There is no question whatsoever that Ralph Nader directed his campaign in 2000 primarily against Al Gore and that he drew enough votes away from Gore to throw the outcome in Florida into the “to close to call” category. This gave Republicans all the room they needed to steal the election. Think what a different world we would live in today, if George W. Bush had not been selected President by the Supreme Court.

    As for the progressive’s dilemma vis a vis the Green Party, I don’t think that it will be that difficult a choice. I expect that the likely Democratic nominee, Hillary Clinton, will hold a substantial lead in the polls and in the Electoral College vote going into election day. If she has a commanding lead in my state, then I will feel free to vote my conscience and support the Green Party candidate. If the race is close, then I will hold my nose and vote for Hillary as the lesser of two evils. Not to vote for her under that scenario would amount to voting for the greater of two evils.

    • November 12, 2015 at 14:47

      @ “If the race is close, then I will hold my nose and vote for Hillary as the lesser of two evils. Not to vote for her under that scenario would amount to voting for the greater of two evils.”

      I firmly disagree. Please read my article at

      Voting for Hillary under any circumstances is telling the powers that be in the Democratic Party that you will hold your nose and vote for whoever they choose. The only way those powers will listen to you is if you cost them an election.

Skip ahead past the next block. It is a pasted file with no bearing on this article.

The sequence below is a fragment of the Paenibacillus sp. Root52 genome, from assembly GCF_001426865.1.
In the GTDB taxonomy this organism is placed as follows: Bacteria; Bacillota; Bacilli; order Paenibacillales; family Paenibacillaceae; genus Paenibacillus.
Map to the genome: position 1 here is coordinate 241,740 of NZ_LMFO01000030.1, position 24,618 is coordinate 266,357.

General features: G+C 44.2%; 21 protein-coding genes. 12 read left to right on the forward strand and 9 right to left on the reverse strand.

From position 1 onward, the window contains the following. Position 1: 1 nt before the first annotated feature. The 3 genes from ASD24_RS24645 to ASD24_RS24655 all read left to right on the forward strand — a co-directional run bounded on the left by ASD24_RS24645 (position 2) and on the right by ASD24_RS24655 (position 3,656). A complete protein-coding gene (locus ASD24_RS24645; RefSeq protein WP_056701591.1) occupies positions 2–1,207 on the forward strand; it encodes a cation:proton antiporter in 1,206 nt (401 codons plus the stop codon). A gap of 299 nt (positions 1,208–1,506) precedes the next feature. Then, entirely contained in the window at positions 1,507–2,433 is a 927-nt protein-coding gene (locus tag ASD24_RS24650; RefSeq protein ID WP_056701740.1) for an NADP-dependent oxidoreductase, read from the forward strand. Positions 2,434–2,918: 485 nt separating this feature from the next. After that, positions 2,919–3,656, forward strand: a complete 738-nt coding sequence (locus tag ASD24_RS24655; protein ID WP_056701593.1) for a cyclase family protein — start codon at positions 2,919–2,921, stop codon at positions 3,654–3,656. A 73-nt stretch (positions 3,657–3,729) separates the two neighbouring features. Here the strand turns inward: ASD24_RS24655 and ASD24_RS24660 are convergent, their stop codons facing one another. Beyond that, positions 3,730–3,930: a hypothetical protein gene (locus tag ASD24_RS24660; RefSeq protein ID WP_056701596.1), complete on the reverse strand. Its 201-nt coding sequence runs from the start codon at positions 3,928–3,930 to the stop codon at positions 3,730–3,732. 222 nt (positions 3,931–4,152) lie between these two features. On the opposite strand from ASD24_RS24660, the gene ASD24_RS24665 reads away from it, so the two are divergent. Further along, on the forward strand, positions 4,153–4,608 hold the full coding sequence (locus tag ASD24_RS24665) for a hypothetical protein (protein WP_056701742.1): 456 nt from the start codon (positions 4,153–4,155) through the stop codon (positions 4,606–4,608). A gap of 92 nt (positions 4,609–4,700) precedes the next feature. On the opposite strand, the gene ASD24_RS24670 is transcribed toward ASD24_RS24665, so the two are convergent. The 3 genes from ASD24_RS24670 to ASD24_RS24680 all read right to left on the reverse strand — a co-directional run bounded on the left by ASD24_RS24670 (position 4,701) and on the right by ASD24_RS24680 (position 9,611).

@ “Think what a different world we would live in today, if George W. Bush had not been selected President by the Supreme Court.”

      I don’t know that it would be any different than it is today. Al Gore was simply the War Party’s other candidate.

      As a combat veteran who has experienced war up close and personal, I will never vote for a war criminal or a war criminal wannabe. And I do not think highly of anyone who is willing to vote for one of them under any circumstance. Those who have voted for war criminals and war criminal wannabes like the Bushes, Bill Clinton, and Barack Obama have the blood of millions of people on their hands.